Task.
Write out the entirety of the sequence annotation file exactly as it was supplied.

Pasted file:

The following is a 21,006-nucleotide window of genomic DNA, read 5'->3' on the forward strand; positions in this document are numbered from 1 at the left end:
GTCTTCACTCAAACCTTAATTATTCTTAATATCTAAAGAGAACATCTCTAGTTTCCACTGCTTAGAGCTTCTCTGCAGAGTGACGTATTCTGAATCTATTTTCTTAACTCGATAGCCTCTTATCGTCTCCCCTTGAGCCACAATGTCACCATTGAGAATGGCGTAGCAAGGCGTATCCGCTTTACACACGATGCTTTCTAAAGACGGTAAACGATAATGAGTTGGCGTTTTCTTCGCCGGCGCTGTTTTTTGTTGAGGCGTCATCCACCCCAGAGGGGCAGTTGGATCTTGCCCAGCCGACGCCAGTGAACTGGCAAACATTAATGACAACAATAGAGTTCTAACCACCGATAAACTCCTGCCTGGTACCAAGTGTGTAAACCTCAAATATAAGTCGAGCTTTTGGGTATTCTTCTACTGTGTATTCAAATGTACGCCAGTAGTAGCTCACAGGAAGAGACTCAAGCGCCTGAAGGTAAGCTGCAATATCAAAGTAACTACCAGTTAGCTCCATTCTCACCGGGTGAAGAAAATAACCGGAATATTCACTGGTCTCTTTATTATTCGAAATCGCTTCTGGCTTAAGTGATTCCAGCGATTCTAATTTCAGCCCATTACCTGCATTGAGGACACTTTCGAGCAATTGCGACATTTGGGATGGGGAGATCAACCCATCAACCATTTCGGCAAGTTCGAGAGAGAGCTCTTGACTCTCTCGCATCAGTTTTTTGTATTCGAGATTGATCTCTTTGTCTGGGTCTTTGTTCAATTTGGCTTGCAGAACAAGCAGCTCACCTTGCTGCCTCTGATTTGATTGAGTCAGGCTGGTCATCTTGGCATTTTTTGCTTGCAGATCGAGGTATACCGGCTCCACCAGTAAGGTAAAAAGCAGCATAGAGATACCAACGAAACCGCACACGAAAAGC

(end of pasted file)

The following is a 21,006-nucleotide window of genomic DNA, read 5'->3' on the forward strand; positions in this document are numbered from 1 at the left end:
GTCTTCACTCAAACCTTAATTATTCTTAATATCTAAAGAGAACATCTCTAGTTTCCACTGCTTAGAGCTTCTCTGCAGAGTGACGTATTCTGAATCTATTTTCTTAACTCGATAGCCTCTTATCGTCTCCCCTTGAGCCACAATGTCACCATTGAGAATGGCGTAGCAAGGCGTATCCGCTTTACACACGATGCTTTCTAAAGACGGTAAACGATAATGAGTTGGCGTTTTCTTCGCCGGCGCTGTTTTTTGTTGAGGCGTCATCCACCCCAGAGGGGCAGTTGGATCTTGCCCAGCCGACGCCAGTGAACTGGCAAACATTAATGACAACAATAGAGTTCTAACCACCGATAAACTCCTGCCTGGTACCAAGTGTGTAAACCTCAAATATAAGTCGAGCTTTTGGGTATTCTTCTACTGTGTATTCAAATGTACGCCAGTAGTAGCTCACAGGAAGAGACTCAAGCGCCTGAAGGTAAGCTGCAATATCAAAGTAACTACCAGTTAGCTCCATTCTCACCGGGTGAAGAAAATAACCGGAATATTCACTGGTCTCTTTATTATTCGAAATCGCTTCTGGCTTAAGTGATTCCAGCGATTCTAATTTCAGCCCATTACCTGCATTGAGGACACTTTCGAGCAATTGCGACATTTGGGATGGGGAGATCAACCCATCAACCATTTCGGCAAGTTCGAGAGAGAGCTCTTGACTCTCTCGCATCAGTTTTTTGTATTCGAGATTGATCTCTTTGTCTGGGTCTTTGTTCAATTTGGCTTGCAGAACAAGCAGCTCACCTTGCTGCCTCTGATTTGATTGAGTCAGGCTGGTCATCTTGGCATTTTTTGCTTGCAGATCGAGGTATACCGGCTCCACCAGTAAGGTAAAAAGCAGCATAGAGATACCAACGAAACCGCACACGAAAAGC